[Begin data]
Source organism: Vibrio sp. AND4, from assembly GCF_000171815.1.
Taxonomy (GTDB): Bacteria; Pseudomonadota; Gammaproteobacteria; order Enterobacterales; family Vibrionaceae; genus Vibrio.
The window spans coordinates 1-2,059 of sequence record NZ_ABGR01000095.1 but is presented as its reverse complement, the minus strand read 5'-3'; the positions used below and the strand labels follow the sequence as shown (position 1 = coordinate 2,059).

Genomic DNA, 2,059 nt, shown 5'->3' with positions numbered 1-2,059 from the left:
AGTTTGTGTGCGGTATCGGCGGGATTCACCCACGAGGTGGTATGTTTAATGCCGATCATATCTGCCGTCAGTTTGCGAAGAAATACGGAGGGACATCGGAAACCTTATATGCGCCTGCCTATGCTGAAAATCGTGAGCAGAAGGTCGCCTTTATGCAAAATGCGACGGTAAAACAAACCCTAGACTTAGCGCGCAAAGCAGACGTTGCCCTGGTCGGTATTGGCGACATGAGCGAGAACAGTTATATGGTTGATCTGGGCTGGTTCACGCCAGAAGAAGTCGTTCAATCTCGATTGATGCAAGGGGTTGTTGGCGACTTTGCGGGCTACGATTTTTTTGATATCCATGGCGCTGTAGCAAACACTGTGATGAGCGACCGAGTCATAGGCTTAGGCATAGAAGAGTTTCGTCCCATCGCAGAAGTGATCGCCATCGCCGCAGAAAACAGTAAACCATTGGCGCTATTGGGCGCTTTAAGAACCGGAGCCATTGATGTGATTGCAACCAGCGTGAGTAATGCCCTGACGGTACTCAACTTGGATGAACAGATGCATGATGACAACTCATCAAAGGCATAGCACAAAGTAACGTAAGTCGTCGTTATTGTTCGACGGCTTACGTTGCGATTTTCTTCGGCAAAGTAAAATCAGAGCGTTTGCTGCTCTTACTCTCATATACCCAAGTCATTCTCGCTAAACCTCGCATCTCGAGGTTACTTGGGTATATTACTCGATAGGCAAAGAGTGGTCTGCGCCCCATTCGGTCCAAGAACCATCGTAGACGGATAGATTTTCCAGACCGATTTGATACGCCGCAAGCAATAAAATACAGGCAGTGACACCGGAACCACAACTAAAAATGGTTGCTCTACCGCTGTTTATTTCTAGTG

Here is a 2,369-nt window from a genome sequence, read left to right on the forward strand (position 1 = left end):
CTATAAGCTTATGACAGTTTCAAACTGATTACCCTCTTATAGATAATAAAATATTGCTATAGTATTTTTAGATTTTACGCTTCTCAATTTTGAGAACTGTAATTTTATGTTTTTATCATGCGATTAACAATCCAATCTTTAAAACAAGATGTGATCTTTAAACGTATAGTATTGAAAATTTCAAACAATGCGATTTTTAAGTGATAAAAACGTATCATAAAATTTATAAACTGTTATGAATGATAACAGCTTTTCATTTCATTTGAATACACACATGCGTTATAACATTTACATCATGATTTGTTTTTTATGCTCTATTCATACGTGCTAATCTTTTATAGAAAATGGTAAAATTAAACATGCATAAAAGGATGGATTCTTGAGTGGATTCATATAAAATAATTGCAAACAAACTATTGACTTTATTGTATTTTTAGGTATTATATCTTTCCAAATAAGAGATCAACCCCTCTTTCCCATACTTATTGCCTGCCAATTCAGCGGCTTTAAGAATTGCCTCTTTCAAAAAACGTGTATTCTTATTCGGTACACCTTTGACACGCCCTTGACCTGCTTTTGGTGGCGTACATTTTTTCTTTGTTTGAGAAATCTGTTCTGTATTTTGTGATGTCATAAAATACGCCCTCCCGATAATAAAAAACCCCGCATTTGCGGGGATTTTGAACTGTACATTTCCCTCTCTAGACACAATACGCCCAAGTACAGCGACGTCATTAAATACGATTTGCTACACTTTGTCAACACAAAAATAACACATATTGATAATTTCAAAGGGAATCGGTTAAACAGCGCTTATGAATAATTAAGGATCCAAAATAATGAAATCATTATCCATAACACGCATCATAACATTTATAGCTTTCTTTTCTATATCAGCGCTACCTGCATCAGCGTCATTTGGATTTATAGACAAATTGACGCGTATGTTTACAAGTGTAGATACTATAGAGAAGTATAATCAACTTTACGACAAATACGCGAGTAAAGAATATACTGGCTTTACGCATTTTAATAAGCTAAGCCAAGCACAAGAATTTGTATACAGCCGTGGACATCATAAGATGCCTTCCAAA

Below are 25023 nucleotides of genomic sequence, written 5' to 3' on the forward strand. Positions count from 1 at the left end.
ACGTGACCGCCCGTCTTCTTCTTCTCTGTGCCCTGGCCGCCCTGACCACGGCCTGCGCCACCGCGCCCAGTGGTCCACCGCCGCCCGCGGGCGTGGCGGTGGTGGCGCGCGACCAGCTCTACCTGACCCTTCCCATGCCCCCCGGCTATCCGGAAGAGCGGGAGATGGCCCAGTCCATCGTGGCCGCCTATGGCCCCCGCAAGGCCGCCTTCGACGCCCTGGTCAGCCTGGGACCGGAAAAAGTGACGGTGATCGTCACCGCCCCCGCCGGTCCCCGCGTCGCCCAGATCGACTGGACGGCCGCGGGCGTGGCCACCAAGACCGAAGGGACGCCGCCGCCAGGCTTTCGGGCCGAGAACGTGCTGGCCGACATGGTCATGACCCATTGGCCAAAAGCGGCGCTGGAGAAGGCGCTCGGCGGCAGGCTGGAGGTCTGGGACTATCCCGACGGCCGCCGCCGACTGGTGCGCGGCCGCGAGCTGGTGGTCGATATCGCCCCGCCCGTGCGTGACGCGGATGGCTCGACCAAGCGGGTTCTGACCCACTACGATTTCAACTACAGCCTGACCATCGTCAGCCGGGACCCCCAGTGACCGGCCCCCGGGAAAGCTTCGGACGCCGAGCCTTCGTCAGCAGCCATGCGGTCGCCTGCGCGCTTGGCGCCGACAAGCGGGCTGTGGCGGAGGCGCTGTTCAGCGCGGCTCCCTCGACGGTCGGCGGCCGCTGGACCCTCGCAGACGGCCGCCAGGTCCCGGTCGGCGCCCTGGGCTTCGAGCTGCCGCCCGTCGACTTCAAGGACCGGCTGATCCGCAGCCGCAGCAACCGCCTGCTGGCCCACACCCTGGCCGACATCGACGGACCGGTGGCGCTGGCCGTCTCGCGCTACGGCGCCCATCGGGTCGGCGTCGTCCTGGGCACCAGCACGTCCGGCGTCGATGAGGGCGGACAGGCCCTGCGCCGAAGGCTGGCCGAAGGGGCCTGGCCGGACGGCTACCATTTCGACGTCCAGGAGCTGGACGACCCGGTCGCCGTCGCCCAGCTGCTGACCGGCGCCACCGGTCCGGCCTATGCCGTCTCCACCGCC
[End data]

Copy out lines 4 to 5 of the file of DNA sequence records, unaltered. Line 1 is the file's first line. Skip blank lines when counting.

Genomic DNA, 2,059 nt, shown 5'->3' with positions numbered 1-2,059 from the left:
AGTTTGTGTGCGGTATCGGCGGGATTCACCCACGAGGTGGTATGTTTAATGCCGATCATATCTGCCGTCAGTTTGCGAAGAAATACGGAGGGACATCGGAAACCTTATATGCGCCTGCCTATGCTGAAAATCGTGAGCAGAAGGTCGCCTTTATGCAAAATGCGACGGTAAAACAAACCCTAGACTTAGCGCGCAAAGCAGACGTTGCCCTGGTCGGTATTGGCGACATGAGCGAGAACAGTTATATGGTTGATCTGGGCTGGTTCACGCCAGAAGAAGTCGTTCAATCTCGATTGATGCAAGGGGTTGTTGGCGACTTTGCGGGCTACGATTTTTTTGATATCCATGGCGCTGTAGCAAACACTGTGATGAGCGACCGAGTCATAGGCTTAGGCATAGAAGAGTTTCGTCCCATCGCAGAAGTGATCGCCATCGCCGCAGAAAACAGTAAACCATTGGCGCTATTGGGCGCTTTAAGAACCGGAGCCATTGATGTGATTGCAACCAGCGTGAGTAATGCCCTGACGGTACTCAACTTGGATGAACAGATGCATGATGACAACTCATCAAAGGCATAGCACAAAGTAACGTAAGTCGTCGTTATTGTTCGACGGCTTACGTTGCGATTTTCTTCGGCAAAGTAAAATCAGAGCGTTTGCTGCTCTTACTCTCATATACCCAAGTCATTCTCGCTAAACCTCGCATCTCGAGGTTACTTGGGTATATTACTCGATAGGCAAAGAGTGGTCTGCGCCCCATTCGGTCCAAGAACCATCGTAGACGGATAGATTTTCCAGACCGATTTGATACGCCGCAAGCAATAAAATACAGGCAGTGACACCGGAACCACAACTAAAAATGGTTGCTCTACCGCTGTTTATTTCTAGTG